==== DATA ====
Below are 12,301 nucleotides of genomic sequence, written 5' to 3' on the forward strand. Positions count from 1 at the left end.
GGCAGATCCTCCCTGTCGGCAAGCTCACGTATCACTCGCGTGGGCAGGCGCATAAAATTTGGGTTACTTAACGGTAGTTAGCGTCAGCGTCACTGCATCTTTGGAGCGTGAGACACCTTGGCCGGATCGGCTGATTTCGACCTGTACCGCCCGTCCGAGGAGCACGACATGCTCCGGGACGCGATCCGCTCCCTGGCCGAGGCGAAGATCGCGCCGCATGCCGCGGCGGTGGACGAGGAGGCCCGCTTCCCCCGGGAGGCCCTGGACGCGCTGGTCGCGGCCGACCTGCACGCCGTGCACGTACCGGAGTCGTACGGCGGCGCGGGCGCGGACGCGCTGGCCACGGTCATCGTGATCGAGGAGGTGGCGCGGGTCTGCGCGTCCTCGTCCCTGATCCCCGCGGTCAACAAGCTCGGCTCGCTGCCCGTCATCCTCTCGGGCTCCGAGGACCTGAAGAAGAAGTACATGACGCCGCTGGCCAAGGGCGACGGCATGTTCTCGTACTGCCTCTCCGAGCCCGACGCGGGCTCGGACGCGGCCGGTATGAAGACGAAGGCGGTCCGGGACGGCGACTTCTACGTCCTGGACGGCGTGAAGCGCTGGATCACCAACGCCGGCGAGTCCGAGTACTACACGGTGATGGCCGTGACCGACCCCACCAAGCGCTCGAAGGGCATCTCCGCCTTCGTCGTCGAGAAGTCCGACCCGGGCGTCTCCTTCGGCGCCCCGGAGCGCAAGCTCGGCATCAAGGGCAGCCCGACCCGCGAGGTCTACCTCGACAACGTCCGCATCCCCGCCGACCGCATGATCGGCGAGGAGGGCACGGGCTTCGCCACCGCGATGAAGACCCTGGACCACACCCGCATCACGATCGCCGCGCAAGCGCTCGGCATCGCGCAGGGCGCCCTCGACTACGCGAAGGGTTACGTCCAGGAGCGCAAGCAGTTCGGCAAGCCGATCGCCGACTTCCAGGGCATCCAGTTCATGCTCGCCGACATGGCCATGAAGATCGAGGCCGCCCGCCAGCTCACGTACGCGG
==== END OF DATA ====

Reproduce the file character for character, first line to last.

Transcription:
Below are 12,301 nucleotides of genomic sequence, written 5' to 3' on the forward strand. Positions count from 1 at the left end.
GGCAGATCCTCCCTGTCGGCAAGCTCACGTATCACTCGCGTGGGCAGGCGCATAAAATTTGGGTTACTTAACGGTAGTTAGCGTCAGCGTCACTGCATCTTTGGAGCGTGAGACACCTTGGCCGGATCGGCTGATTTCGACCTGTACCGCCCGTCCGAGGAGCACGACATGCTCCGGGACGCGATCCGCTCCCTGGCCGAGGCGAAGATCGCGCCGCATGCCGCGGCGGTGGACGAGGAGGCCCGCTTCCCCCGGGAGGCCCTGGACGCGCTGGTCGCGGCCGACCTGCACGCCGTGCACGTACCGGAGTCGTACGGCGGCGCGGGCGCGGACGCGCTGGCCACGGTCATCGTGATCGAGGAGGTGGCGCGGGTCTGCGCGTCCTCGTCCCTGATCCCCGCGGTCAACAAGCTCGGCTCGCTGCCCGTCATCCTCTCGGGCTCCGAGGACCTGAAGAAGAAGTACATGACGCCGCTGGCCAAGGGCGACGGCATGTTCTCGTACTGCCTCTCCGAGCCCGACGCGGGCTCGGACGCGGCCGGTATGAAGACGAAGGCGGTCCGGGACGGCGACTTCTACGTCCTGGACGGCGTGAAGCGCTGGATCACCAACGCCGGCGAGTCCGAGTACTACACGGTGATGGCCGTGACCGACCCCACCAAGCGCTCGAAGGGCATCTCCGCCTTCGTCGTCGAGAAGTCCGACCCGGGCGTCTCCTTCGGCGCCCCGGAGCGCAAGCTCGGCATCAAGGGCAGCCCGACCCGCGAGGTCTACCTCGACAACGTCCGCATCCCCGCCGACCGCATGATCGGCGAGGAGGGCACGGGCTTCGCCACCGCGATGAAGACCCTGGACCACACCCGCATCACGATCGCCGCGCAAGCGCTCGGCATCGCGCAGGGCGCCCTCGACTACGCGAAGGGTTACGTCCAGGAGCGCAAGCAGTTCGGCAAGCCGATCGCCGACTTCCAGGGCATCCAGTTCATGCTCGCCGACATGGCCATGAAGATCGAGGCCGCCCGCCAGCTCACGTACGCGG